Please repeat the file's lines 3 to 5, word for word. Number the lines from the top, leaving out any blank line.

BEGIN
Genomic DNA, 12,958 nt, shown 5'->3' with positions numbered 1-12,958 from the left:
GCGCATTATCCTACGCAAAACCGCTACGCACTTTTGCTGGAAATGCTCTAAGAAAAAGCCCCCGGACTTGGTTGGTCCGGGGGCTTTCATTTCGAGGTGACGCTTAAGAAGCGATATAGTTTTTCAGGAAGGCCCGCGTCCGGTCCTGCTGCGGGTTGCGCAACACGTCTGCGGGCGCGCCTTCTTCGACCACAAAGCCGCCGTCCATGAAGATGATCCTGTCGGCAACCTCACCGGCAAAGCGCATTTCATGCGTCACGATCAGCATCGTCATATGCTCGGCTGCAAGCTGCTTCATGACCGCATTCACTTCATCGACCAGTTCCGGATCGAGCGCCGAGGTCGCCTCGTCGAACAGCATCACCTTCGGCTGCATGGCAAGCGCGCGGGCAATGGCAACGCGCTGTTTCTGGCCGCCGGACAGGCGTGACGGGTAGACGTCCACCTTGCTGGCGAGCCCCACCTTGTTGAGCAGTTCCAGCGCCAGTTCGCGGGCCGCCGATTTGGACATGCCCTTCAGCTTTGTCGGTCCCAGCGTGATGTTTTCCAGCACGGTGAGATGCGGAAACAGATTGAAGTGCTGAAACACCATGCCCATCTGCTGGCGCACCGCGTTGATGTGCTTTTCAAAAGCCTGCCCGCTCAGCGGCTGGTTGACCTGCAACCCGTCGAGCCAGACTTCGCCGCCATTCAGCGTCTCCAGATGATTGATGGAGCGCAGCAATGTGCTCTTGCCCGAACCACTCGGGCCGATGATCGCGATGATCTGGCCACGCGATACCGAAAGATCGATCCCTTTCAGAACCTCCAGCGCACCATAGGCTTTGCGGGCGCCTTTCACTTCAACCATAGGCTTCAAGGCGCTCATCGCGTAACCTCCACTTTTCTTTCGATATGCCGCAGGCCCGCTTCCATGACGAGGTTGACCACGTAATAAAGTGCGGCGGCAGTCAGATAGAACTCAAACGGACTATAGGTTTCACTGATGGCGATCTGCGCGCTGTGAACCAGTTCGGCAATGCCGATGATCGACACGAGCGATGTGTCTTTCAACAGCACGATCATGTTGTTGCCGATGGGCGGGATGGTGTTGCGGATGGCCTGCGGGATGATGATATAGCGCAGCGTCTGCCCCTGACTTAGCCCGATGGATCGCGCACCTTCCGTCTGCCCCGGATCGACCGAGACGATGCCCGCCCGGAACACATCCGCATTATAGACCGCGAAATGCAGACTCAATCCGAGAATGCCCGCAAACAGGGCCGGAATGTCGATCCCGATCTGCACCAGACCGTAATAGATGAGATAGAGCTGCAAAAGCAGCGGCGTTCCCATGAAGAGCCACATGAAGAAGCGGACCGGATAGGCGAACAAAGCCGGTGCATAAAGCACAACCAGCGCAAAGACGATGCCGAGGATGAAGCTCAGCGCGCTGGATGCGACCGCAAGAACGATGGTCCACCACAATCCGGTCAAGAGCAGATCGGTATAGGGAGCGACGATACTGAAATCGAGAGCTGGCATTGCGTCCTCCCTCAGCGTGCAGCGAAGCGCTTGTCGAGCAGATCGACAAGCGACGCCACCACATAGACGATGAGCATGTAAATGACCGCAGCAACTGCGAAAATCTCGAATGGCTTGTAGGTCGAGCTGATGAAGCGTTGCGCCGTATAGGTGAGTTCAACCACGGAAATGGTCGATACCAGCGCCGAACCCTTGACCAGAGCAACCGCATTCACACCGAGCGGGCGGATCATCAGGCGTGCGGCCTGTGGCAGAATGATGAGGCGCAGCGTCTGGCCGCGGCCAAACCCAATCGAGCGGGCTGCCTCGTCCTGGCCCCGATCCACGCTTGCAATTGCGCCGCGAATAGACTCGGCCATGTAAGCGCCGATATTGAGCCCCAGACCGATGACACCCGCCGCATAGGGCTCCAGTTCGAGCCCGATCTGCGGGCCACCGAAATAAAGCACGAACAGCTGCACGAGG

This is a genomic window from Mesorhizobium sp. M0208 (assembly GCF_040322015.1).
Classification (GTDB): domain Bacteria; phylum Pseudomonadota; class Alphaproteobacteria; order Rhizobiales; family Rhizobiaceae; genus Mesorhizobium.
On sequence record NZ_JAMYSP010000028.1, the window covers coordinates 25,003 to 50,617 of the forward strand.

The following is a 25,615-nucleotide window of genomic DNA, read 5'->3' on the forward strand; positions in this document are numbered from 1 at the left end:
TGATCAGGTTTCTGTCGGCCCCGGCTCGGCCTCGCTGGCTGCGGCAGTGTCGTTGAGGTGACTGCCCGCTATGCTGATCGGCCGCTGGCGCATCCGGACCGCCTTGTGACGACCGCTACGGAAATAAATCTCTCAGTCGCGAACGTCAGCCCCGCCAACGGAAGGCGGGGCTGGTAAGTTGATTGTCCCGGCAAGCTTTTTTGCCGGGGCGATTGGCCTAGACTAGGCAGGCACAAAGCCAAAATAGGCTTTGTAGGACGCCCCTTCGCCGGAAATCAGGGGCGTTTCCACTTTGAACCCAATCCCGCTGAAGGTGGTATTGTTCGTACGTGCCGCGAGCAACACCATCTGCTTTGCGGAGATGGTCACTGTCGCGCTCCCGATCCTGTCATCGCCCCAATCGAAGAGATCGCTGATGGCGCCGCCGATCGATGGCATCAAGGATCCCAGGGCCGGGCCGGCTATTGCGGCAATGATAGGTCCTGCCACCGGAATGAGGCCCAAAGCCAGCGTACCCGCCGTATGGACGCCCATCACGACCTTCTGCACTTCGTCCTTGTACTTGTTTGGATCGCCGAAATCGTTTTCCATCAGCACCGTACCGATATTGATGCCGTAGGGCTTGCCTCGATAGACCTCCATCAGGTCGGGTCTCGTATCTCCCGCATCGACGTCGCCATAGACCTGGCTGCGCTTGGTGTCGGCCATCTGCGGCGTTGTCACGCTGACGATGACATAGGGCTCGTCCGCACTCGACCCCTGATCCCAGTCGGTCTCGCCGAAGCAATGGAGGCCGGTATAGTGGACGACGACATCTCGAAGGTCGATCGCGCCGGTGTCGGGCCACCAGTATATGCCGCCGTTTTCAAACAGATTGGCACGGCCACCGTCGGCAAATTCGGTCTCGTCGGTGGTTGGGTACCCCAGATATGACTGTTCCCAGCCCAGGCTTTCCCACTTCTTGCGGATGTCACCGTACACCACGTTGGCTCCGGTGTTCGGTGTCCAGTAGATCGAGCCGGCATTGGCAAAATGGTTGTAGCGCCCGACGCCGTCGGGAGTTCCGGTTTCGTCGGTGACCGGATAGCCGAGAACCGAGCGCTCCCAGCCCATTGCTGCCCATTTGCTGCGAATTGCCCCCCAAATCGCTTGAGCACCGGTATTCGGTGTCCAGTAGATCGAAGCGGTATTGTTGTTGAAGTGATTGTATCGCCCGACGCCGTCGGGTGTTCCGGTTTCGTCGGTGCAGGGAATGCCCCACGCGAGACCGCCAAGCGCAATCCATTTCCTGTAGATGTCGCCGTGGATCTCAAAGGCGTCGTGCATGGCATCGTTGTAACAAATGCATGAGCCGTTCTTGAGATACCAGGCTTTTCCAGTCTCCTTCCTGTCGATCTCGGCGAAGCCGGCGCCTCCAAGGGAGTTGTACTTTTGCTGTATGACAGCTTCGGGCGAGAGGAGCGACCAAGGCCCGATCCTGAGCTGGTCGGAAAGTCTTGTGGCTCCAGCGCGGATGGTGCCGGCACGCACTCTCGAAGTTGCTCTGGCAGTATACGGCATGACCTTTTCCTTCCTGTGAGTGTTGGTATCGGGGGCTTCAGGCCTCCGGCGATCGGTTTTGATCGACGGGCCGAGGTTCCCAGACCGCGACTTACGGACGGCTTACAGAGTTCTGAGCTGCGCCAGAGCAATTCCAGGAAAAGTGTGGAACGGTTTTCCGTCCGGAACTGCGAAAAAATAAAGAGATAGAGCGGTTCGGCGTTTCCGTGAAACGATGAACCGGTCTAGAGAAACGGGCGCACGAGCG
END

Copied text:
This is a genomic window from Mesorhizobium sp. M0208 (assembly GCF_040322015.1).
Classification (GTDB): domain Bacteria; phylum Pseudomonadota; class Alphaproteobacteria; order Rhizobiales; family Rhizobiaceae; genus Mesorhizobium.
On sequence record NZ_JAMYSP010000028.1, the window covers coordinates 25,003 to 50,617 of the forward strand.